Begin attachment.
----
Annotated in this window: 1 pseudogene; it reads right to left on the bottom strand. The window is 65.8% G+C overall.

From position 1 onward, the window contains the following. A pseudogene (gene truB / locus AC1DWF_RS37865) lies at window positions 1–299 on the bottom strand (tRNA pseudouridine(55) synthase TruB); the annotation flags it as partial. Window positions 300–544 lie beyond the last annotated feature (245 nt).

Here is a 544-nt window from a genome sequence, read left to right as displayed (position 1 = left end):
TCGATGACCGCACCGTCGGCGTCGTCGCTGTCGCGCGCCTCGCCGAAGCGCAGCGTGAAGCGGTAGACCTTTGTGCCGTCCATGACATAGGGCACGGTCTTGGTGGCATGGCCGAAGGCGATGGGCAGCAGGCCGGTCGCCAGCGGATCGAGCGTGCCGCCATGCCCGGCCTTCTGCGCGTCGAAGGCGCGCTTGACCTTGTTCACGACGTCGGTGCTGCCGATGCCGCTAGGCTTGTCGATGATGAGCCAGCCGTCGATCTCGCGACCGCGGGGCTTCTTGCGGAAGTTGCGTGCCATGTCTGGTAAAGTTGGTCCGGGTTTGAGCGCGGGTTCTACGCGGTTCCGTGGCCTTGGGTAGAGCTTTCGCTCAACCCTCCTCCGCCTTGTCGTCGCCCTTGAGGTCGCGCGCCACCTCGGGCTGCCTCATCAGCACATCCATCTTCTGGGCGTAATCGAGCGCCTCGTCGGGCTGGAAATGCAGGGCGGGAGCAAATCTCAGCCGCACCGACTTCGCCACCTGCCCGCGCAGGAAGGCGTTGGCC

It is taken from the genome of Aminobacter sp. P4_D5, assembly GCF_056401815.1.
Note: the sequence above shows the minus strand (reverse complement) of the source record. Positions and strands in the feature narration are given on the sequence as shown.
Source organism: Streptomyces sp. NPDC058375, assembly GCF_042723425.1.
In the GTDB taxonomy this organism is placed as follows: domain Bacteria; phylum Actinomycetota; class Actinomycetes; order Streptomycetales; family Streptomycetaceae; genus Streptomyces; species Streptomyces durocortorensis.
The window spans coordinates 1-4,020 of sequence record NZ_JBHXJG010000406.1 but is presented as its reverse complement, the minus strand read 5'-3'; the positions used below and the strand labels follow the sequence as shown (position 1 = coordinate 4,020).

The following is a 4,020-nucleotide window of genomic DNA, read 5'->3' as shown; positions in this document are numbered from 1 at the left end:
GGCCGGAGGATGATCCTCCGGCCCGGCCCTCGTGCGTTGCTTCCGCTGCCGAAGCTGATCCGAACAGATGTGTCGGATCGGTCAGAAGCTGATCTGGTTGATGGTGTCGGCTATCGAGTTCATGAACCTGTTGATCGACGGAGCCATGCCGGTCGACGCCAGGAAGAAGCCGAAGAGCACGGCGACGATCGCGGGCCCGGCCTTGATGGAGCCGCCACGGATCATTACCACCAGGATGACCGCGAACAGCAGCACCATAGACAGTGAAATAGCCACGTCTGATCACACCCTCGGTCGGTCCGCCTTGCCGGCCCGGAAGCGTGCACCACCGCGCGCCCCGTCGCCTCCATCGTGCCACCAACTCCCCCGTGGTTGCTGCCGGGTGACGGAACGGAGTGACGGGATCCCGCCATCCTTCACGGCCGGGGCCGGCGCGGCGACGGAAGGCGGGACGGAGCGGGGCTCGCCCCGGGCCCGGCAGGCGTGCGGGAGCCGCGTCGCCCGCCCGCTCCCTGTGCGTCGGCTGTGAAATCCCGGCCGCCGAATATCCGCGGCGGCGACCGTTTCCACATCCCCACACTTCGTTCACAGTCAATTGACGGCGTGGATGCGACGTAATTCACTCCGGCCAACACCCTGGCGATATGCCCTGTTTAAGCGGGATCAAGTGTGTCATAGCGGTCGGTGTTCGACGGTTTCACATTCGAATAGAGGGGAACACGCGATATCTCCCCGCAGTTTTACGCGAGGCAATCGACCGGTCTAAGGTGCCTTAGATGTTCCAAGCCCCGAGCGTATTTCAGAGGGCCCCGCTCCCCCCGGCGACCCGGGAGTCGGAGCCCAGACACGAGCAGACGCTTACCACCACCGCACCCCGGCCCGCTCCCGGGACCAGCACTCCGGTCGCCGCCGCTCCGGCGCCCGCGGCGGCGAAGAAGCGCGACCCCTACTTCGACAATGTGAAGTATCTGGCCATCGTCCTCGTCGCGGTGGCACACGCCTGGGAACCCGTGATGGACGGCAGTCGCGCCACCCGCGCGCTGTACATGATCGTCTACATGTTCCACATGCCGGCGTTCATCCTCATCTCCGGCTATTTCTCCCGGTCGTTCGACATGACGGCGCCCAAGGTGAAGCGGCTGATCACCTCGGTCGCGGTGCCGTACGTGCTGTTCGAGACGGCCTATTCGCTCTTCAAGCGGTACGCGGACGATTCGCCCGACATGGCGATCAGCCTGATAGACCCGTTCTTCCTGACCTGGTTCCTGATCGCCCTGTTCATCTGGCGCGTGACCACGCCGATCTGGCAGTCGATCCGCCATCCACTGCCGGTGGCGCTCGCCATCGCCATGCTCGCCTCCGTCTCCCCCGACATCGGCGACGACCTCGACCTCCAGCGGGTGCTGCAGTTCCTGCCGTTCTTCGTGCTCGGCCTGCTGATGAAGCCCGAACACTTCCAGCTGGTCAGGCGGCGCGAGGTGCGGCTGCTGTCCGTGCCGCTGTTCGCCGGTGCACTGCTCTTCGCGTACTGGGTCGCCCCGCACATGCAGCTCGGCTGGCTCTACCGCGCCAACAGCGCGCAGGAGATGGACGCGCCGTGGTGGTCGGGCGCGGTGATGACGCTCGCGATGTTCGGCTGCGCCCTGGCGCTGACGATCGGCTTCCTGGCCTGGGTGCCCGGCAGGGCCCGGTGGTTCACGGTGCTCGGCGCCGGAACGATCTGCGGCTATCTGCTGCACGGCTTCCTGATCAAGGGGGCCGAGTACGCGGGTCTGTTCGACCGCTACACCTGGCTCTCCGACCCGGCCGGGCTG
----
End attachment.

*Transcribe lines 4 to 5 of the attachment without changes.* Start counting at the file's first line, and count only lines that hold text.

TCGATGACCGCACCGTCGGCGTCGTCGCTGTCGCGCGCCTCGCCGAAGCGCAGCGTGAAGCGGTAGACCTTTGTGCCGTCCATGACATAGGGCACGGTCTTGGTGGCATGGCCGAAGGCGATGGGCAGCAGGCCGGTCGCCAGCGGATCGAGCGTGCCGCCATGCCCGGCCTTCTGCGCGTCGAAGGCGCGCTTGACCTTGTTCACGACGTCGGTGCTGCCGATGCCGCTAGGCTTGTCGATGATGAGCCAGCCGTCGATCTCGCGACCGCGGGGCTTCTTGCGGAAGTTGCGTGCCATGTCTGGTAAAGTTGGTCCGGGTTTGAGCGCGGGTTCTACGCGGTTCCGTGGCCTTGGGTAGAGCTTTCGCTCAACCCTCCTCCGCCTTGTCGTCGCCCTTGAGGTCGCGCGCCACCTCGGGCTGCCTCATCAGCACATCCATCTTCTGGGCGTAATCGAGCGCCTCGTCGGGCTGGAAATGCAGGGCGGGAGCAAATCTCAGCCGCACCGACTTCGCCACCTGCCCGCGCAGGAAGGCGTTGGCC

It is taken from the genome of Aminobacter sp. P4_D5, assembly GCF_056401815.1.